Cholesterol is a waxy, fat-like, natural substance found in all cells of the body. Cholesterol has two sources, your body and the foods you consume. In general, your body produces all the cholesterol it needs for healthy function.
The body uses cholesterol to produce hormones, Vitamin D and bile acids that digest fat. Lipoproteins are carriers that transport cholesterol through your blood stream to your cells. Low density lipoproteins (LDL), high density lipoproteins (HDL) and triglycerides make up your total cholesterol count. Your body needs a balance of LDL and HDL in order to function and stay healthy. As cholesterol is not dissolvable in the body, too much LDL and not enough HDL can lead to a higher risk of heart disease and stroke.
HDL, commonly referred to as the “good cholesterol”, helps prevent LDL or “bad cholesterol” from lodging in your artery walls. HDL is believed to carry cholesterol away from the arteries to the liver where it can be eliminated. When the LDL level is too high, cholesterol builds up in the artery walls causing blockage and reducing the flexibility of the arteries.
Knowing your total blood cholesterol level is the first step toward improved cardiovascular health. The American Heart Association presents the following guidelines:Total Blood Cholesterol Levels:
- Desirable and the lowest risk: Less than 200 mg/dL
- Borderline High and greater risk: 200-239 mg/dL
- High with twice the risk: 240 mg/dL and above
- Near or above optimal: 100-129 mg/dL
- Borderline high: 130-159 mg/dL
- High: 160-189 mg/dL
- Very high: 190 mg/dL and above
- High Risk for Men: Less than 40 mg/dL
- HIgh Risk for Women: Less than 50 mg/dL
- Lower Risk: 40-59 mg/dL
- Lowest Risk: 60 mg/dL and above
Healthy lifestyle habits can make a difference in your total cholesterol levels. The Mayo Clinic recommends these lifestyle guidelines to help reduce cholesterol or enhance the effect of cholesterol lowering medications:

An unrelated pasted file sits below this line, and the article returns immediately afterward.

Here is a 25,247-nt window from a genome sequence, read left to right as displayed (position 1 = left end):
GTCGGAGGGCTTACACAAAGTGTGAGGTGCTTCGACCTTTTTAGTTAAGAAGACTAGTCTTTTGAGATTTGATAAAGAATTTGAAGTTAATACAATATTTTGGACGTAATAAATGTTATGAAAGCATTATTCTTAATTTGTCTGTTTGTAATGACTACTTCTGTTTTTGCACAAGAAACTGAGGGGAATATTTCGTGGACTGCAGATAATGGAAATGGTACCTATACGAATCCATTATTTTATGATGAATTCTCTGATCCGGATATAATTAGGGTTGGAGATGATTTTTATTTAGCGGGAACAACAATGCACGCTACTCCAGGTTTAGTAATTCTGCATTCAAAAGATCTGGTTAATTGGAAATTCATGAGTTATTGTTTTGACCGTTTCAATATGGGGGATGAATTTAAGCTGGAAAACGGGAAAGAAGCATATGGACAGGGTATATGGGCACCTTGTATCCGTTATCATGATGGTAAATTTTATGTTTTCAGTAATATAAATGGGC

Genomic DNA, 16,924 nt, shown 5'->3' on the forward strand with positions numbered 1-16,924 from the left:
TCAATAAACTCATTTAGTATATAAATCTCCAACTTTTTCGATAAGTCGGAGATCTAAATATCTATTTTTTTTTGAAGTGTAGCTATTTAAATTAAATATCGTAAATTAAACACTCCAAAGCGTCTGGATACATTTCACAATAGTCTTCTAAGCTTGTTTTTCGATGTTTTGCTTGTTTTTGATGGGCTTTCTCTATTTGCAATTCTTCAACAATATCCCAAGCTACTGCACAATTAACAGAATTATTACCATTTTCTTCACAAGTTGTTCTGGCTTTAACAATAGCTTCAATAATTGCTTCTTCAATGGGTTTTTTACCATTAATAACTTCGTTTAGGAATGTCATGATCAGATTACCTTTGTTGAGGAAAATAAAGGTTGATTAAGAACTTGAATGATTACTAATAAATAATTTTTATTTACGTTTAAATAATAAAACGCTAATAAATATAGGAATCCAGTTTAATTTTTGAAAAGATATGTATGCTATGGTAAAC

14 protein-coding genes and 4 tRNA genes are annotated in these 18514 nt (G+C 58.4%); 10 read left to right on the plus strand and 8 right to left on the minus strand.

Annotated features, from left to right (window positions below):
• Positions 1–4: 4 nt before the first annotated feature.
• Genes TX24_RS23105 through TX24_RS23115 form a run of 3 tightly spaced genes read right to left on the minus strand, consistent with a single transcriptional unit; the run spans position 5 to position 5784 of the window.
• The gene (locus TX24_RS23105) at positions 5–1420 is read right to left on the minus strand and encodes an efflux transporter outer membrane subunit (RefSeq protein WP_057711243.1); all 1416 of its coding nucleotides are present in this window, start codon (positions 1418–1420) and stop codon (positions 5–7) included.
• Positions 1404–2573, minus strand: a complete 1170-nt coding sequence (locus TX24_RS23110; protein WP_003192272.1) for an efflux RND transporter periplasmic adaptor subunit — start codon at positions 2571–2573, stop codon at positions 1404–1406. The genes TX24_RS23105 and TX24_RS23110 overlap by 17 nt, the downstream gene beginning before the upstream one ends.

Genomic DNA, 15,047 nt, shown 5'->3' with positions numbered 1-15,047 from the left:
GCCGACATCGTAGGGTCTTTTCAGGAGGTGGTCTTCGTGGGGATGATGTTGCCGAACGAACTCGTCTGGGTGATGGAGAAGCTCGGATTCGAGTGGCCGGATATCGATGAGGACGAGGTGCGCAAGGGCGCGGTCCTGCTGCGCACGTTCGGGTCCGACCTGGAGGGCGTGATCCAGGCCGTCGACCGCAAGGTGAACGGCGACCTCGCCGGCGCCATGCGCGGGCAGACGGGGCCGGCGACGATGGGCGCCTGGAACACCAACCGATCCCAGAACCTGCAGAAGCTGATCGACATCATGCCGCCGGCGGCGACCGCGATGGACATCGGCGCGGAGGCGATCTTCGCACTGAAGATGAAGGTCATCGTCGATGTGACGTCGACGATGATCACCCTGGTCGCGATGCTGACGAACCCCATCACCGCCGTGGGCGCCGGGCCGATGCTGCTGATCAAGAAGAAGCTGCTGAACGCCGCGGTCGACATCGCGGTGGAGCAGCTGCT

1. Manage your weight. If you are overweight, losing 5-10% of your body weight can significantly reduce your LDL cholesterol.
2. Chose heart healthy foods.
- Saturated fats found in red meat and dairy raise LDL levels. Monosaturated fats found in olive, peanut and canola oils are healthier options. Olive oil, especially, extra virgin, contains antioxidants that lower LDL levels.
- Limit transfats such as those found in fried foods and commercially baked products containing partially hydrogenated oils.
- Reduce cholesterol laden foods such as whole milk dairy products, organ meats and egg yolks.
- Consume more fiber containing fruits and veggies that lower LDL cholesterol.
- Fish, such as salmon, herring, mackerel, tuna and sardines, contains Omega 3 fatty acids that can reduce your risk of developing coronary disease.
- Walnuts, almonds, peanuts and hazelnuts are rich in polyunsaturated fatty acids and help keep blood vessels healthy.
- Plant sterols found naturally in grains, vegetables, fruits, beans, nuts and seeds have powerful cholesterol reducing properties.
3. Exercise daily. All activity is helpful, thirty minutes even better. Moderate physical activity can raise HDL levels.
4. Stop smoking. When you do, your blood pressure decreases almost immediately and your risk of heart attack decreases within 24 hours . After one year, a former smoker’s risk is half that of a smoker.
5. Use alcohol in moderation. More than one or two drinks per day can result in higher risk of heart failure or stroke.
Cholesterol levels are affected by age, gender, family health history and diet. Along with your healthy diet and exercise plan, consider these cholesterol affecting supplements to help improve your numbers and your overall heart health.
- Niacin, also known as vitamin B3, raises HDL levels and reduces triglycerides.
- Omega 3 Fatty Acids – Reduces blood pressure and inflammation. Raises HDL levels.
- Plant Sterols – Helps block cholesterol absorption, lowering LDL levels.
- Red Yeast Rice – Thought to lower LDL cholesterol.
- L-Arginine – Improves blood flow to the heart and flexibility of arterial walls.